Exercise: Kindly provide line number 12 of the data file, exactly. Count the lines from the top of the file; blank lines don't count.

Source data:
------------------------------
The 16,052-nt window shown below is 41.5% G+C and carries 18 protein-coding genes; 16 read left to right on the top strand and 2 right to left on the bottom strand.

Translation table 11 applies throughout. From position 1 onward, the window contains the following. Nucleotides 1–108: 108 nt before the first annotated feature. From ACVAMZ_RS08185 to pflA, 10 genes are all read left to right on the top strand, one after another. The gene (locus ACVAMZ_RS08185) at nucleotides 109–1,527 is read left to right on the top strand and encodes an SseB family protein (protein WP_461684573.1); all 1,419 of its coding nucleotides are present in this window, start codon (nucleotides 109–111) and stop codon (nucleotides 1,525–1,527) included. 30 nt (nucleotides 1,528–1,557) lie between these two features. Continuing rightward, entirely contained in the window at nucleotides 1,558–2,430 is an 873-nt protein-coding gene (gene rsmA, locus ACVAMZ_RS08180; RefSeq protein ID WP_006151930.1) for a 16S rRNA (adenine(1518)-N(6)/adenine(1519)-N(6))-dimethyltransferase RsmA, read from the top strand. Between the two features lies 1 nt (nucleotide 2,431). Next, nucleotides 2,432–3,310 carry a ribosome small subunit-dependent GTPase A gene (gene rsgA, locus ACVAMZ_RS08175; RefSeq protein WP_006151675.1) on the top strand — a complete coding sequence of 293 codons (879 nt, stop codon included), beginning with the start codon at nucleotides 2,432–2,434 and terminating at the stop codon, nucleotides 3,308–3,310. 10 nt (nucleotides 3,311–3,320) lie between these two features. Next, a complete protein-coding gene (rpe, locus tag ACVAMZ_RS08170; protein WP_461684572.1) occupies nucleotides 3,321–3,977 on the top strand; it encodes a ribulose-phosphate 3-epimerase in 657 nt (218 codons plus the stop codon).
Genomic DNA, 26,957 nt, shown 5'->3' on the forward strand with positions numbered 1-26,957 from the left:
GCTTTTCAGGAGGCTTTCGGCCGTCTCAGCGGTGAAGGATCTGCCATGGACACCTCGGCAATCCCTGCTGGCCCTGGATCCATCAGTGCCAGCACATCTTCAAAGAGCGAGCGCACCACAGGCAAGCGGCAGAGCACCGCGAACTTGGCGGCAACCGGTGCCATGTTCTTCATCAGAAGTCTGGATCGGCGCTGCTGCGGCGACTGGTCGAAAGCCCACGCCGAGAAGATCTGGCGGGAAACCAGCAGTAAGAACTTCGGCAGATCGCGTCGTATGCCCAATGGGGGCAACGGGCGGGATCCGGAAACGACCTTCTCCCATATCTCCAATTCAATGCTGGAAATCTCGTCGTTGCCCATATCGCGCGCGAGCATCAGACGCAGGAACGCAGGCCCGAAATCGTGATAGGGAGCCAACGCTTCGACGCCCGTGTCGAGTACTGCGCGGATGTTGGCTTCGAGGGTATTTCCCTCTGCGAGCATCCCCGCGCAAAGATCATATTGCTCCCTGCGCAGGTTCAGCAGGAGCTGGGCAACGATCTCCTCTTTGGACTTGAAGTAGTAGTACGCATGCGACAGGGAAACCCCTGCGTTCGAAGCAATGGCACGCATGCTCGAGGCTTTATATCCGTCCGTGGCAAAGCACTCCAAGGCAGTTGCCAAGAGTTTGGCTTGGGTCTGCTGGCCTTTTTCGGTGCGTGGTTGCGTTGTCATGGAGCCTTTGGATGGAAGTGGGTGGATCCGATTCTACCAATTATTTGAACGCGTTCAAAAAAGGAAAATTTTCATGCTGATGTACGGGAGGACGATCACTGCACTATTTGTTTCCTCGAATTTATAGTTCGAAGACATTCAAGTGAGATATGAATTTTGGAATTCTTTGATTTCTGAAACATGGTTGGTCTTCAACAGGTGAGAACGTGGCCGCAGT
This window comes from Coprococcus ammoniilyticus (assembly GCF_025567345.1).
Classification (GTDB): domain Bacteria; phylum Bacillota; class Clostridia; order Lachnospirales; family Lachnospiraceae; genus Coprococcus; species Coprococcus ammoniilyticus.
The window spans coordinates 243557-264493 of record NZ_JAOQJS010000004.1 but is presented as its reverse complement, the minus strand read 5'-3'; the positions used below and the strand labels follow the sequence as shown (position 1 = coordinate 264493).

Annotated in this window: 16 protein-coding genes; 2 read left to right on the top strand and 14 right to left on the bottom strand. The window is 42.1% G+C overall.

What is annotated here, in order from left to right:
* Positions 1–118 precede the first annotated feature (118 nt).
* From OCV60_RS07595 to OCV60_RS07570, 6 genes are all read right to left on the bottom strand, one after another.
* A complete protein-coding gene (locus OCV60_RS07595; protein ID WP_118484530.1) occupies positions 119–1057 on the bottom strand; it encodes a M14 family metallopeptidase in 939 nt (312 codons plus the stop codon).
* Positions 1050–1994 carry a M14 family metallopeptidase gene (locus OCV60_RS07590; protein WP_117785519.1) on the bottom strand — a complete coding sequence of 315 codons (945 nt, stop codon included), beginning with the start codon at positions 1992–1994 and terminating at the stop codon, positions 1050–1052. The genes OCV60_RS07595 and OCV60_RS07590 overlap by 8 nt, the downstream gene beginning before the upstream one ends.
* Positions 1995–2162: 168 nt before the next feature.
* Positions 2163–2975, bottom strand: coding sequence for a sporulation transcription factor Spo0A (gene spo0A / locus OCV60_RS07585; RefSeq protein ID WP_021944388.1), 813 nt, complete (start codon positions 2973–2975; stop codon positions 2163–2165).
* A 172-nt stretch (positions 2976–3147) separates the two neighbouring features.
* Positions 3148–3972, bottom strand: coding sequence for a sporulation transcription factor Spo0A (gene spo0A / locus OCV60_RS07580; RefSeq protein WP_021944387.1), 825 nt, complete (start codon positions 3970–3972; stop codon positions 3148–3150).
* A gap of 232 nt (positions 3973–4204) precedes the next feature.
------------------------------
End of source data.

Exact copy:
* A complete protein-coding gene (locus OCV60_RS07595; protein ID WP_118484530.1) occupies positions 119–1057 on the bottom strand; it encodes a M14 family metallopeptidase in 939 nt (312 codons plus the stop codon).